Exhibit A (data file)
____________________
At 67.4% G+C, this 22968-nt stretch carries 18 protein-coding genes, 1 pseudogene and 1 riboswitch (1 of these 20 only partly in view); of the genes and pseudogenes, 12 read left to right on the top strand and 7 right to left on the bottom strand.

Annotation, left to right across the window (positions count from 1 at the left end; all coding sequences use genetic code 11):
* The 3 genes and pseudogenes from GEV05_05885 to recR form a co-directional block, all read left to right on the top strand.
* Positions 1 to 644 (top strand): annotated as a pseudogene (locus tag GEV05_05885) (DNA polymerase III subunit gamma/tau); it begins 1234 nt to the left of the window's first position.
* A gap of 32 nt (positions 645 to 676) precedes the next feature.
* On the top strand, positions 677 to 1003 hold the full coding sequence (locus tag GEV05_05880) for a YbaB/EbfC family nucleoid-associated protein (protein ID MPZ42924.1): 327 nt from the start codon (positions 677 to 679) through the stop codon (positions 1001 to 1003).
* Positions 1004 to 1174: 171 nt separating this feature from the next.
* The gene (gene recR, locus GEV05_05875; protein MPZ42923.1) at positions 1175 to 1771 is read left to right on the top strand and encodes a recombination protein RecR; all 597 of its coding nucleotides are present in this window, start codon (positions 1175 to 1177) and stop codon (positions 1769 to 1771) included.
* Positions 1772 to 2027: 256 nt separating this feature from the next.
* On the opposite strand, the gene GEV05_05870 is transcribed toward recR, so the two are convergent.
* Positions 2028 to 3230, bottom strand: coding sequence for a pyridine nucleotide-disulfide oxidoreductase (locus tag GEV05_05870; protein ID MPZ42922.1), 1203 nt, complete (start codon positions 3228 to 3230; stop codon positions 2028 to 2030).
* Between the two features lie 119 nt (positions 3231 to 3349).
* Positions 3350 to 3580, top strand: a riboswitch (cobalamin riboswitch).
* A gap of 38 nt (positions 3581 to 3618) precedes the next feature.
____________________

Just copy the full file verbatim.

At 67.4% G+C, this 22968-nt stretch carries 18 protein-coding genes, 1 pseudogene and 1 riboswitch (1 of these 20 only partly in view); of the genes and pseudogenes, 12 read left to right on the top strand and 7 right to left on the bottom strand.

Annotation, left to right across the window (positions count from 1 at the left end; all coding sequences use genetic code 11):
* The 3 genes and pseudogenes from GEV05_05885 to recR form a co-directional block, all read left to right on the top strand.
* Positions 1 to 644 (top strand): annotated as a pseudogene (locus tag GEV05_05885) (DNA polymerase III subunit gamma/tau); it begins 1234 nt to the left of the window's first position.
* A gap of 32 nt (positions 645 to 676) precedes the next feature.
* On the top strand, positions 677 to 1003 hold the full coding sequence (locus tag GEV05_05880) for a YbaB/EbfC family nucleoid-associated protein (protein ID MPZ42924.1): 327 nt from the start codon (positions 677 to 679) through the stop codon (positions 1001 to 1003).
* Positions 1004 to 1174: 171 nt separating this feature from the next.
* The gene (gene recR, locus GEV05_05875; protein MPZ42923.1) at positions 1175 to 1771 is read left to right on the top strand and encodes a recombination protein RecR; all 597 of its coding nucleotides are present in this window, start codon (positions 1175 to 1177) and stop codon (positions 1769 to 1771) included.
* Positions 1772 to 2027: 256 nt separating this feature from the next.
* On the opposite strand, the gene GEV05_05870 is transcribed toward recR, so the two are convergent.
* Positions 2028 to 3230, bottom strand: coding sequence for a pyridine nucleotide-disulfide oxidoreductase (locus tag GEV05_05870; protein ID MPZ42922.1), 1203 nt, complete (start codon positions 3228 to 3230; stop codon positions 2028 to 2030).
* Between the two features lie 119 nt (positions 3231 to 3349).
* Positions 3350 to 3580, top strand: a riboswitch (cobalamin riboswitch).
* A gap of 38 nt (positions 3581 to 3618) precedes the next feature.